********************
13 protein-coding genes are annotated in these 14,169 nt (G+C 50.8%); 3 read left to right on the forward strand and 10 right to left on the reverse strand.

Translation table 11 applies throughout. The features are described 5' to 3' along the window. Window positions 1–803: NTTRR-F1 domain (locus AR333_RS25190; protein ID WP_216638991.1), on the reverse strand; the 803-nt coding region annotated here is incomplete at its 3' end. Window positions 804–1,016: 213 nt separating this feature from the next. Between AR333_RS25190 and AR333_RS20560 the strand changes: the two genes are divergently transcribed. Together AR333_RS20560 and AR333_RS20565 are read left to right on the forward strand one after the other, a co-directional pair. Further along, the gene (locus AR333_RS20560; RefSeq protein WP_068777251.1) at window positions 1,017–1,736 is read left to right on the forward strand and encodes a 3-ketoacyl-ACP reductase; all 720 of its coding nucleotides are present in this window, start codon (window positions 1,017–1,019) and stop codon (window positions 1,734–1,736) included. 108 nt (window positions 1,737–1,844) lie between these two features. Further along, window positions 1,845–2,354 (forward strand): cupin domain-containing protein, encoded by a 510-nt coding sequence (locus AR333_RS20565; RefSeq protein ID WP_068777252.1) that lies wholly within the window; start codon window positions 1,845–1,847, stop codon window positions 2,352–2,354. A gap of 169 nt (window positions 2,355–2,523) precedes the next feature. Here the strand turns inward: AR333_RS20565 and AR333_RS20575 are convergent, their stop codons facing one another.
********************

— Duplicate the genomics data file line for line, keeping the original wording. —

13 protein-coding genes are annotated in these 14,169 nt (G+C 50.8%); 3 read left to right on the forward strand and 10 right to left on the reverse strand.

Translation table 11 applies throughout. The features are described 5' to 3' along the window. Window positions 1–803: NTTRR-F1 domain (locus AR333_RS25190; protein ID WP_216638991.1), on the reverse strand; the 803-nt coding region annotated here is incomplete at its 3' end. Window positions 804–1,016: 213 nt separating this feature from the next. Between AR333_RS25190 and AR333_RS20560 the strand changes: the two genes are divergently transcribed. Together AR333_RS20560 and AR333_RS20565 are read left to right on the forward strand one after the other, a co-directional pair. Further along, the gene (locus AR333_RS20560; RefSeq protein WP_068777251.1) at window positions 1,017–1,736 is read left to right on the forward strand and encodes a 3-ketoacyl-ACP reductase; all 720 of its coding nucleotides are present in this window, start codon (window positions 1,017–1,019) and stop codon (window positions 1,734–1,736) included. 108 nt (window positions 1,737–1,844) lie between these two features. Further along, window positions 1,845–2,354 (forward strand): cupin domain-containing protein, encoded by a 510-nt coding sequence (locus AR333_RS20565; RefSeq protein ID WP_068777252.1) that lies wholly within the window; start codon window positions 1,845–1,847, stop codon window positions 2,352–2,354. A gap of 169 nt (window positions 2,355–2,523) precedes the next feature. Here the strand turns inward: AR333_RS20565 and AR333_RS20575 are convergent, their stop codons facing one another.